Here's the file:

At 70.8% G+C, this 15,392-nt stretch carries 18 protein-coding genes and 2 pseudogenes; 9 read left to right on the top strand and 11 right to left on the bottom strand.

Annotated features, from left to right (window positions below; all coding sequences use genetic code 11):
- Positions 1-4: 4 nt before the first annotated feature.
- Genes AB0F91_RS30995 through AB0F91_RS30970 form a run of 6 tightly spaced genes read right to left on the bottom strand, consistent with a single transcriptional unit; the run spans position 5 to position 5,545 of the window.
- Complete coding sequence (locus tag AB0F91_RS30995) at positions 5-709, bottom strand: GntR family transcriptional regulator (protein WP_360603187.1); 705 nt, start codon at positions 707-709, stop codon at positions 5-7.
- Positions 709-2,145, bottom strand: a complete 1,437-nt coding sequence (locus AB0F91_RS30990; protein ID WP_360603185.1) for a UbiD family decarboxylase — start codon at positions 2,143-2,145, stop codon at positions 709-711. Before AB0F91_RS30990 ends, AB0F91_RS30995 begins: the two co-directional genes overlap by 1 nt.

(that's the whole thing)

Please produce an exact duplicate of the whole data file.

At 70.8% G+C, this 15,392-nt stretch carries 18 protein-coding genes and 2 pseudogenes; 9 read left to right on the top strand and 11 right to left on the bottom strand.

Annotated features, from left to right (window positions below; all coding sequences use genetic code 11):
- Positions 1-4: 4 nt before the first annotated feature.
- Genes AB0F91_RS30995 through AB0F91_RS30970 form a run of 6 tightly spaced genes read right to left on the bottom strand, consistent with a single transcriptional unit; the run spans position 5 to position 5,545 of the window.
- Complete coding sequence (locus tag AB0F91_RS30995) at positions 5-709, bottom strand: GntR family transcriptional regulator (protein WP_360603187.1); 705 nt, start codon at positions 707-709, stop codon at positions 5-7.
- Positions 709-2,145, bottom strand: a complete 1,437-nt coding sequence (locus AB0F91_RS30990; protein ID WP_360603185.1) for a UbiD family decarboxylase — start codon at positions 2,143-2,145, stop codon at positions 709-711. Before AB0F91_RS30990 ends, AB0F91_RS30995 begins: the two co-directional genes overlap by 1 nt.